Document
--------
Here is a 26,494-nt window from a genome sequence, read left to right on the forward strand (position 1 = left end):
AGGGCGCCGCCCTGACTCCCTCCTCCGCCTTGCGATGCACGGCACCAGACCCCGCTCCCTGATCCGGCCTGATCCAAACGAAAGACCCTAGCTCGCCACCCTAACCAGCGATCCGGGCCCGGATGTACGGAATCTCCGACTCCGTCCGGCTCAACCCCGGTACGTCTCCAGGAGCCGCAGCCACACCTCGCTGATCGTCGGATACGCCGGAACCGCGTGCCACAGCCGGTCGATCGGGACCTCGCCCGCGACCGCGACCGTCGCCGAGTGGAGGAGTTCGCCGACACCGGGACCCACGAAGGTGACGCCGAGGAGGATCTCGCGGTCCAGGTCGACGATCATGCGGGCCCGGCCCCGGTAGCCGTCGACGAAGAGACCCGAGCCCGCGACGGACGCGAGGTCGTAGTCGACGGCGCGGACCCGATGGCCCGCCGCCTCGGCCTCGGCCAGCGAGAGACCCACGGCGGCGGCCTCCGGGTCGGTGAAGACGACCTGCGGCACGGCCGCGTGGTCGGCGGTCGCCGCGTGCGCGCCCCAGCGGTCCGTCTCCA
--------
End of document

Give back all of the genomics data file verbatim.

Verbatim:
Here is a 26,494-nt window from a genome sequence, read left to right on the forward strand (position 1 = left end):
AGGGCGCCGCCCTGACTCCCTCCTCCGCCTTGCGATGCACGGCACCAGACCCCGCTCCCTGATCCGGCCTGATCCAAACGAAAGACCCTAGCTCGCCACCCTAACCAGCGATCCGGGCCCGGATGTACGGAATCTCCGACTCCGTCCGGCTCAACCCCGGTACGTCTCCAGGAGCCGCAGCCACACCTCGCTGATCGTCGGATACGCCGGAACCGCGTGCCACAGCCGGTCGATCGGGACCTCGCCCGCGACCGCGACCGTCGCCGAGTGGAGGAGTTCGCCGACACCGGGACCCACGAAGGTGACGCCGAGGAGGATCTCGCGGTCCAGGTCGACGATCATGCGGGCCCGGCCCCGGTAGCCGTCGACGAAGAGACCCGAGCCCGCGACGGACGCGAGGTCGTAGTCGACGGCGCGGACCCGATGGCCCGCCGCCTCGGCCTCGGCCAGCGAGAGACCCACGGCGGCGGCCTCCGGGTCGGTGAAGACGACCTGCGGCACGGCCGCGTGGTCGGCGGTCGCCGCGTGCGCGCCCCAGCGGTCCGTCTCCA